Public Invited to Comment on Petition to List Southern California Steelhead as Endangered

Source: California Department of Fish and Wildlife

The California Department of Fish and Wildlife (CDFW) has initiated a status review for Southern California steelhead and invites data or comments on a petition to list Southern California steelhead as an endangered species under the California Endangered Species Act (CESA).

Southern California steelhead (Oncorhynchus mykiss) are found in streams from the Santa Maria River at the southern county line of San Luis Obispo County down to the U.S.-Mexico border. Southern California steelhead as defined in the CESA petition include both anadromous (ocean-going) and resident (stream-dwelling) forms of the species below complete migration barriers in these streams.

Major threats to Southern California steelhead include destruction, modification and fragmentation of habitat due to anthropogenic water use (i.e., dams or diversions for the purposes of providing water for human use) and climate change impacts like increased stream temperatures and intensified drought conditions. Southern California steelhead represent an important steelhead diversity component in California due to their unique adaptations, life histories and genetics.

On June 14, 2021, California Trout submitted a petition to the California Fish and Game Commission to list Southern California steelhead as an endangered species under CESA. On April 21, 2022, the Commission accepted that petition for consideration. On May 13, 2022, the Commission provided public notice that Southern California steelhead is now a candidate species under CESA and as such, receives the same legal protection afforded to an endangered or threatened species. The listing petition and CDFW’s petition evaluation report are available on the Commission website.

CDFW invites data or comments on the petitioned action, including Southern California steelhead ecology, genetics, life history, distribution, abundance, habitat, the degree and immediacy of threats to its reproduction or survival, the adequacy of existing management or recommendations for management of the species. Data or comments may be submitted via email to Please include “Southern California Steelhead” in the subject line. Submissions may also be sent to:

CDFW Fisheries Branch
Attn: Southern California Steelhead
P.O. Box 944209
Sacramento, California 94244-2090

Submissions must be received by Sept. 30. CDFW has 12 months to review the petition, evaluate the best available scientific information relating to Southern California steelhead and make a recommendation to the Commission. The Commission will then place receipt of the report on the agenda for the next available Commission meeting. The report will be made available to the public for that meeting, where the Commission will schedule the petition for further consideration.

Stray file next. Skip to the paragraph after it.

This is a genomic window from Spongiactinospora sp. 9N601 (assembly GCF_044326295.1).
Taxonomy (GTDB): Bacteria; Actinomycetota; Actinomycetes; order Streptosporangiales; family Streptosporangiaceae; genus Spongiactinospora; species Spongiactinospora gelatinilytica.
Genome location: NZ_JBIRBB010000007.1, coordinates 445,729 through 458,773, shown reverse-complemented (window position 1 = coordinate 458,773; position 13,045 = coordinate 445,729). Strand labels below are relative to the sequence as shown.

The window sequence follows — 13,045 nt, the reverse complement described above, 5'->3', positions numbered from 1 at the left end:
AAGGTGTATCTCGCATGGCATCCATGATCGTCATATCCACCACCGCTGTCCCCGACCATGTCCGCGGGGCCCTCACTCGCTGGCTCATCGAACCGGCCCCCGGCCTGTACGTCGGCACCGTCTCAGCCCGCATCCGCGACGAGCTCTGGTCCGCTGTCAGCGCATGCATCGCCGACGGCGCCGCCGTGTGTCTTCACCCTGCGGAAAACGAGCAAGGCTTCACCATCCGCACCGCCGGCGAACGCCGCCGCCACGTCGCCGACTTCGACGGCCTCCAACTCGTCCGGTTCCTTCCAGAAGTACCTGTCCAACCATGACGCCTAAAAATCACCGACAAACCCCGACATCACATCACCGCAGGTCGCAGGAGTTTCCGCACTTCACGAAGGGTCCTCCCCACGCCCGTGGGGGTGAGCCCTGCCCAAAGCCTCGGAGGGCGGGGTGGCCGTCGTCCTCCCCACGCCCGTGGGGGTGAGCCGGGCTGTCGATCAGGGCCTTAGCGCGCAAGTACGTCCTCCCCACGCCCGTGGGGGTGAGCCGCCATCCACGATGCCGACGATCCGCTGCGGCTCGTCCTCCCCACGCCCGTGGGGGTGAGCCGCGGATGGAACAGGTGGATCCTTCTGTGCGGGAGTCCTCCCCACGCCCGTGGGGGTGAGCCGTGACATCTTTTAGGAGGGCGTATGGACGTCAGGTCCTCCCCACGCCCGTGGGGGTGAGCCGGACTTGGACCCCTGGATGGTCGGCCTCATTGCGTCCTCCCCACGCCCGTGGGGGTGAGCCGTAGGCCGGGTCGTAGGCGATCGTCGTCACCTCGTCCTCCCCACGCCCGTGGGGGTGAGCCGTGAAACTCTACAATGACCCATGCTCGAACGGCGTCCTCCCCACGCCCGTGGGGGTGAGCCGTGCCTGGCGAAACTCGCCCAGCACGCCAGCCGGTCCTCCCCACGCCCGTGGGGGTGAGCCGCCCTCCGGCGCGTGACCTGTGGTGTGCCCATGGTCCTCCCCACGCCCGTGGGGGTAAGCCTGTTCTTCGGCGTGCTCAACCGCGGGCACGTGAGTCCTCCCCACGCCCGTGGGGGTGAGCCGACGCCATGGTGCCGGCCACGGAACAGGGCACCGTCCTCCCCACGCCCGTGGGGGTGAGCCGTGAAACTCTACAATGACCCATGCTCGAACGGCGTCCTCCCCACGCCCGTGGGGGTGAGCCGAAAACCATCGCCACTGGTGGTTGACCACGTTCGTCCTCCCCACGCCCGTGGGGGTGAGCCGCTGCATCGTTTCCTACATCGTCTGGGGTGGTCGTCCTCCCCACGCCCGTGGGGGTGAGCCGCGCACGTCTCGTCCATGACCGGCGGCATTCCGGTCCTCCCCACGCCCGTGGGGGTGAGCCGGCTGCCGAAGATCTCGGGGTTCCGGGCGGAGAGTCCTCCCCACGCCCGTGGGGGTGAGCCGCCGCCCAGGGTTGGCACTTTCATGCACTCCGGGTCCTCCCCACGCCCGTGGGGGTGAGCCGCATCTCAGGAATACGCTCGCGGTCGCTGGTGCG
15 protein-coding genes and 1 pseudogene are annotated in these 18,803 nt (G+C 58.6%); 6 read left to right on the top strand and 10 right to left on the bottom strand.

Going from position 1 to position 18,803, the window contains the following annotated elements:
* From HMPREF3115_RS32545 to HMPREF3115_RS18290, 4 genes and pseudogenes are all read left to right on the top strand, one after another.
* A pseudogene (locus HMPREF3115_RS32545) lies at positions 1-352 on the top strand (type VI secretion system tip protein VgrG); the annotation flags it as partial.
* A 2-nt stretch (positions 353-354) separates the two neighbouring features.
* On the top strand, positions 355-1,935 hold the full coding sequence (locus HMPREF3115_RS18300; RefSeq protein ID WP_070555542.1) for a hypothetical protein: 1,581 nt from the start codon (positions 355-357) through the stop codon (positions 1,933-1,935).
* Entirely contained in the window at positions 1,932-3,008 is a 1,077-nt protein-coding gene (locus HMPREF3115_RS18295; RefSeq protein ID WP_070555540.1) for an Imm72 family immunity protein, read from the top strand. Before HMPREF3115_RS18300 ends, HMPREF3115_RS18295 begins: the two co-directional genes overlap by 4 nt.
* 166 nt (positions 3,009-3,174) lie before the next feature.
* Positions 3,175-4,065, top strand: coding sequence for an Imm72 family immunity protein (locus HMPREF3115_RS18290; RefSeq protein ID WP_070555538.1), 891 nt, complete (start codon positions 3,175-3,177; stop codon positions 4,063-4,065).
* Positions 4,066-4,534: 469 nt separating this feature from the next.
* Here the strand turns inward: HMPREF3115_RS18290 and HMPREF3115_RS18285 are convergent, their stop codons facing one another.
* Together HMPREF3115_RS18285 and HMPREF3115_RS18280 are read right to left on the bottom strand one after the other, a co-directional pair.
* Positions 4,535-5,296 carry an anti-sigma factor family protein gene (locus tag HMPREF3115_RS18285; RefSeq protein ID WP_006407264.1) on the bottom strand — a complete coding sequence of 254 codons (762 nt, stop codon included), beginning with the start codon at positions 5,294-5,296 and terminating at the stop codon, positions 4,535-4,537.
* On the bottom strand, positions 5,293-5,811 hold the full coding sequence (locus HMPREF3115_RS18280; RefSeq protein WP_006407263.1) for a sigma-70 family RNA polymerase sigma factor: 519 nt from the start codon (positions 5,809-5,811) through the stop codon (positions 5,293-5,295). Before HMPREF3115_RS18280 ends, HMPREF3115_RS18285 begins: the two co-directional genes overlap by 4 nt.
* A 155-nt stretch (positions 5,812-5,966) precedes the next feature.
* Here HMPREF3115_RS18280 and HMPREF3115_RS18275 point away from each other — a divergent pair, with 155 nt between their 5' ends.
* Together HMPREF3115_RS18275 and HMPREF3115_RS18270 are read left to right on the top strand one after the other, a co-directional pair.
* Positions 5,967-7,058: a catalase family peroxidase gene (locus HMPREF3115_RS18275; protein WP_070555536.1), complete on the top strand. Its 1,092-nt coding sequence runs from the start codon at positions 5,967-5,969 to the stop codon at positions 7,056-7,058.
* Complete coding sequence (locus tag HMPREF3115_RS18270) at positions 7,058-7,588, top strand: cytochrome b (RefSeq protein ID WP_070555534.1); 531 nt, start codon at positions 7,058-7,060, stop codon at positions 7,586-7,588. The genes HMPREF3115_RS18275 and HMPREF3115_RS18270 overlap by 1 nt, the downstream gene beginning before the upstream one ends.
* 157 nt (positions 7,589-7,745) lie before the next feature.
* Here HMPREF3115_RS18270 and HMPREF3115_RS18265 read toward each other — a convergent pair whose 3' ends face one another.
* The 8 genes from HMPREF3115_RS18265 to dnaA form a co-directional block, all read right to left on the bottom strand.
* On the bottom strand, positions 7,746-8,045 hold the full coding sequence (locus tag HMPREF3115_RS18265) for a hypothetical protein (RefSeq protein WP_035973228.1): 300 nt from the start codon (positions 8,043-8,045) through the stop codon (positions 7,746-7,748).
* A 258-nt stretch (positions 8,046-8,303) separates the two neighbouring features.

For more information on the petition, please visit the Commission website.


Written by Anonymous

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  1. You may not be aware, but the Pittman Robertson act is responsible
    for the largest amount of funding for protecting and nourishment of
    wildlife in the United States. If you are a sports shooter or a hunter, a
    portion of every firearm purchase by you, your father and your
    grandfather and every cartridge fired, has provided support of wildlife
    through this long-standing law.
    This law was signed in 1937 by Franklin D. Roosevelt and did not
    establish a new tax, but diverted an existing 11% excise tax on rifles,
    shotguns, and ammunition as well as a 10% tax on pistols. This has
    raised millions in support of wildlife, and sportsmen gladly paid this as
    their personal contribution to the protection of wildlife for the past
    eight-five years. Now House Bill HB 8167 has been co-sponsored by
    our congressman, Jim Banks that would gut this program.
    If ever you were to write your congressman, now is the time.
    Ask them not only to withdraw support of HB 8167, but to become
    an advocate for this program.

    • Our congressman isn’t the problem…55 GOP house members want to repeal the Pittman Robertson Act because it taxes guns. Even though the tax money is often used on restoring populations that hunters end up shooting. Kind of a weird position to take if you ask me, it removes the long term sustainability of one of the only valid reasons to have a gun in the first place. It’s almost like they don’t know what they’re doing…weird.

    • Agricultural use of water needs to be seriously reevaluated. Farmers use about 80% of CA water and any mitigation of water use needs to involve them. Why are farmers in the Central Valley growing alfalfa for cattle in the Middle East to eat? Because the current input costs (water, labor, transport) don’t even come close to what they should cost. If the GOP wants a free market, let them have a free market. We don’t have enough water for farmers to live off govt subsidies and grow ridiculous cash crops like alfalfa and almonds for almond milk (most water intensive crop in CA, totally ridiculous).

  2. Drought is normal in this part of the continent. LA and Southern California only expanded because of imported water from decades back. Each time an imported water solution comes into play the population explodes to stretch the resource. This is around the world. The UN now estimates the world population at close to 8 billion with growth to 10 billion in the next couple of decades. But bottom line is that CA agriculture by big corporations uses more than 80% of state water. If these mega farms would simply exert better control over their use of this resource there would be plenty of water for people and nature without this squabbling.

Vegetation Fire 101 at Tajiguas

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